This is one of those things that you should try at least once before you actually need it. Restoring a backup from the commandline takes a bit of preparation, but the process itself is pretty simple.
Please note: Where you see "$OBM_DIR", you should substitute this with '/usr/local/obm' unless you have specifically set this as an environment variable.
First, you need to know which backup you want to restore. Here is how you can find out what backups are available:
fs2:~# $OBM_DIR/bin/ListBackupJob.sh testbackup
Using APP_HOME : /usr/local/obm
Using CONFIG_HOME : /root/.obm
Using BACKUP_SET_ID : testbackup
As you can see, I have eight backups to choose from. After you have decided which backup to restore, you have to edit the $OBM_DIR/bin/Restore.sh script. You need to set five variables; they are all at the top of the script. I’ve used the following for this example:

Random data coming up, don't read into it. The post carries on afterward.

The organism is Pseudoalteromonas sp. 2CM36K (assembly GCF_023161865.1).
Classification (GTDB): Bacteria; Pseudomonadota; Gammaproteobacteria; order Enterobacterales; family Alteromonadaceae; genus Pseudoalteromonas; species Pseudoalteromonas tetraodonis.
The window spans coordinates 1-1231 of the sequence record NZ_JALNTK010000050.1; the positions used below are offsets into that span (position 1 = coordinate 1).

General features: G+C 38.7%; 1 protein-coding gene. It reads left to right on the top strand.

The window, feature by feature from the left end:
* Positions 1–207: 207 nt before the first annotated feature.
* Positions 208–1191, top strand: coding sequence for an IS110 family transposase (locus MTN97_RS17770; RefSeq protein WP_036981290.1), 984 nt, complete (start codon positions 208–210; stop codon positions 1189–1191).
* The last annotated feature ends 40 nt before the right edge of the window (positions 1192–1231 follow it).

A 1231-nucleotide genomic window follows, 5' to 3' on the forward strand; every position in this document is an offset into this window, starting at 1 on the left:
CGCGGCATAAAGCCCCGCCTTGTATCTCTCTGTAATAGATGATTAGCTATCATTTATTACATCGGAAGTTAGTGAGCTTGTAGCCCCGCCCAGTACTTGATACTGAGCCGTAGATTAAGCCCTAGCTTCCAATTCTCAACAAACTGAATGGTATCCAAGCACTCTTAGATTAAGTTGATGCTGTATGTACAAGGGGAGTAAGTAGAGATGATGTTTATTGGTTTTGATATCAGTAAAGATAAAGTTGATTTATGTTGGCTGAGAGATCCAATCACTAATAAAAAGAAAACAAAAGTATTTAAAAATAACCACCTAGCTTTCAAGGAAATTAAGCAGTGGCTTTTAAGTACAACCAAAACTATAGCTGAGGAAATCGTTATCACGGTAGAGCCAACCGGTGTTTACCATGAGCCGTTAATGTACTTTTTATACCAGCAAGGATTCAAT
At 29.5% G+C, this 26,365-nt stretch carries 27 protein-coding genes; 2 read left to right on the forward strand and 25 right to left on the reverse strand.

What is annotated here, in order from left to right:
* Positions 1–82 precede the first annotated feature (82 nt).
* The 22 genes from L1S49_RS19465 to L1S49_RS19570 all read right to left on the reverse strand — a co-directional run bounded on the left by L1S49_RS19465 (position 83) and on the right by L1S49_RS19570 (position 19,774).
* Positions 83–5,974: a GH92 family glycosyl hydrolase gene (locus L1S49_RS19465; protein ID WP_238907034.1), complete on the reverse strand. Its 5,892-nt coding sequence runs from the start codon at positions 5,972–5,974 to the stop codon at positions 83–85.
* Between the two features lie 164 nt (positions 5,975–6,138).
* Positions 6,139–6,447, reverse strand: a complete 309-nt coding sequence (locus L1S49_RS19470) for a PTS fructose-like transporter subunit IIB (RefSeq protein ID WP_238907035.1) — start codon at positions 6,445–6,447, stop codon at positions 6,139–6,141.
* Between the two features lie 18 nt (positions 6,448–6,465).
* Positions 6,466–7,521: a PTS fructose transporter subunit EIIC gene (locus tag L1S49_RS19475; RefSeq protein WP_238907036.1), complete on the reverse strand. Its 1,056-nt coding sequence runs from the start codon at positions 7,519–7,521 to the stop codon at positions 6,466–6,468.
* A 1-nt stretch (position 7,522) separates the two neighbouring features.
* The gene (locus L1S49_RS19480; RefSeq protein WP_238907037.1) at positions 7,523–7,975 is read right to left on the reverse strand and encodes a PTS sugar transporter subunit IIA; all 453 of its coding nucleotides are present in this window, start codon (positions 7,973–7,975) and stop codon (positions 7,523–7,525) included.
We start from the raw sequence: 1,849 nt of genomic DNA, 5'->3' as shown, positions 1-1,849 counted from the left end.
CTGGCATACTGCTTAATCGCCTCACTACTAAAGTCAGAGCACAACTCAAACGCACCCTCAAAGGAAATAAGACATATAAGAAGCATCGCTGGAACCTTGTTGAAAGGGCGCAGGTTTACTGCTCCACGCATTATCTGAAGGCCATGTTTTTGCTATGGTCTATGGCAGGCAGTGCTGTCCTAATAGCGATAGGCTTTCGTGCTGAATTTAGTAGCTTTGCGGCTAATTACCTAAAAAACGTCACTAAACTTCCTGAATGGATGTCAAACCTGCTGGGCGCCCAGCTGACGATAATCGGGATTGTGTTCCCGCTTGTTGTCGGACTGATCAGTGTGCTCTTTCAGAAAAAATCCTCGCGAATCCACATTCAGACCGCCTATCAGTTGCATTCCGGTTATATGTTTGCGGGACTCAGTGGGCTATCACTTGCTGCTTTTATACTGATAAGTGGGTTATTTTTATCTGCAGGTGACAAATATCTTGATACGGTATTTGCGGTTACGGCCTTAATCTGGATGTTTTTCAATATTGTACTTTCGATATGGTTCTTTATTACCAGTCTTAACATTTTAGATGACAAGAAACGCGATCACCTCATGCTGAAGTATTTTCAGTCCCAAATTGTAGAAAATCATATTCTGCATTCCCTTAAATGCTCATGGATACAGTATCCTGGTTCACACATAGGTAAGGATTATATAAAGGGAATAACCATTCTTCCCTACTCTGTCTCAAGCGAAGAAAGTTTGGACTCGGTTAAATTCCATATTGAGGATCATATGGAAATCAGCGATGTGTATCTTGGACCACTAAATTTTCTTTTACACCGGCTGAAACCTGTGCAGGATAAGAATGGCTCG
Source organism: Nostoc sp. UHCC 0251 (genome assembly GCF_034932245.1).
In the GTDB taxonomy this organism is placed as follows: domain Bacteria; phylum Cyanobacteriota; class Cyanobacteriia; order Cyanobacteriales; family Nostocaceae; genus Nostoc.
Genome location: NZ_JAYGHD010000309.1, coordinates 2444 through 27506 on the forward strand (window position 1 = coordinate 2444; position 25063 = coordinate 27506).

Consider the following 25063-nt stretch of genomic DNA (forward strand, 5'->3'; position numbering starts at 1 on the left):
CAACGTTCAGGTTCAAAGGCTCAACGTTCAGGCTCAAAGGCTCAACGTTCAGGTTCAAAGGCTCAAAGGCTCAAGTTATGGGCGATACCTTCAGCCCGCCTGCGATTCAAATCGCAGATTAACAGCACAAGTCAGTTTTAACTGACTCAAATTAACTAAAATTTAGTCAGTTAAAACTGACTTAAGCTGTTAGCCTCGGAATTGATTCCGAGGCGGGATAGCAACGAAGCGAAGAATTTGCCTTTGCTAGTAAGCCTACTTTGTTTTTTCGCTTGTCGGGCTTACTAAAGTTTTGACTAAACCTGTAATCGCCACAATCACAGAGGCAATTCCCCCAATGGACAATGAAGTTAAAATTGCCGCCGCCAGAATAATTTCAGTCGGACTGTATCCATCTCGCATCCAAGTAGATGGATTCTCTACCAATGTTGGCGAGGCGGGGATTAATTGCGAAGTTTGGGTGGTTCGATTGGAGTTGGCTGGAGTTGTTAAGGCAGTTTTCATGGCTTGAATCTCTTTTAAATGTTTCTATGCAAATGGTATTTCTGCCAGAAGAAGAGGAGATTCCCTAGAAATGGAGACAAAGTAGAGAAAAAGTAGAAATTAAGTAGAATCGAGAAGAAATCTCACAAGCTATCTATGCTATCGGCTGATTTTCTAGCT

You can now start the restore. With the example I used I should get a copy of the contents of /usr/local/obm as it was on the 28th of august, and it will be placed in /tmp. Please note that you have to run this from inside the OBM directory!
fs2:~# cd $OBM_DIR/bin
Using APP_HOME: : /usr/local/obm
Using BACKUP_SET : testbackup
Using RESTORE_FROM : /usr/local/obm
Using RESTORE_TO : /tmp
Using POINT_IN_TIME : 2008-08-28-13-23-34
Using RESTORE_PERMISSION : true
[2008-08-28 13:37:31] Start
[2008-08-28 13:37:31] Downloading restore file list …
[2008-08-28 13:37:33] Total no. of file(s) to restore: 844
[2008-08-28 13:37:33] Total restore file size: 59.89M bytes
[2008-08-28 13:37:33] Creating new folder … “/tmp/obm”
[2008-08-28 13:37:59] End
That’s it: you now know how to use the commandline for Ahsay’s OBM software.